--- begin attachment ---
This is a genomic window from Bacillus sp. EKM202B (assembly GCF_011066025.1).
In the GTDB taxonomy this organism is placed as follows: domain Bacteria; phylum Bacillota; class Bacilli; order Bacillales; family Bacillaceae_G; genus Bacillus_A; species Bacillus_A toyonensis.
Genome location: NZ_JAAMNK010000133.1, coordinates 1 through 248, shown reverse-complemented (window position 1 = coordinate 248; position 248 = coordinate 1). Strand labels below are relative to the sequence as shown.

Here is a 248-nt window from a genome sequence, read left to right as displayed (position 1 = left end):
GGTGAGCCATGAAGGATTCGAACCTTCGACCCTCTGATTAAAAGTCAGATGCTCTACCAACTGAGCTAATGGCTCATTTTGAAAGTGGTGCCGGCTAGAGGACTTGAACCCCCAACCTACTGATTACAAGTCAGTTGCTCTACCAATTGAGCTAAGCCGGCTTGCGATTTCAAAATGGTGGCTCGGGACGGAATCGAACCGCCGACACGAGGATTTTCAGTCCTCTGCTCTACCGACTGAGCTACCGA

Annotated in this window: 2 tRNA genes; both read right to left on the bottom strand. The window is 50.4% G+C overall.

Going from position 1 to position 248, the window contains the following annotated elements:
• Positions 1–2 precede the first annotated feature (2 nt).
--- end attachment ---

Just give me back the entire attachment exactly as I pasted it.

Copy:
This is a genomic window from Bacillus sp. EKM202B (assembly GCF_011066025.1).
In the GTDB taxonomy this organism is placed as follows: domain Bacteria; phylum Bacillota; class Bacilli; order Bacillales; family Bacillaceae_G; genus Bacillus_A; species Bacillus_A toyonensis.
Genome location: NZ_JAAMNK010000133.1, coordinates 1 through 248, shown reverse-complemented (window position 1 = coordinate 248; position 248 = coordinate 1). Strand labels below are relative to the sequence as shown.

Here is a 248-nt window from a genome sequence, read left to right as displayed (position 1 = left end):
GGTGAGCCATGAAGGATTCGAACCTTCGACCCTCTGATTAAAAGTCAGATGCTCTACCAACTGAGCTAATGGCTCATTTTGAAAGTGGTGCCGGCTAGAGGACTTGAACCCCCAACCTACTGATTACAAGTCAGTTGCTCTACCAATTGAGCTAAGCCGGCTTGCGATTTCAAAATGGTGGCTCGGGACGGAATCGAACCGCCGACACGAGGATTTTCAGTCCTCTGCTCTACCGACTGAGCTACCGA

Annotated in this window: 2 tRNA genes; both read right to left on the bottom strand. The window is 50.4% G+C overall.

Going from position 1 to position 248, the window contains the following annotated elements:
• Positions 1–2 precede the first annotated feature (2 nt).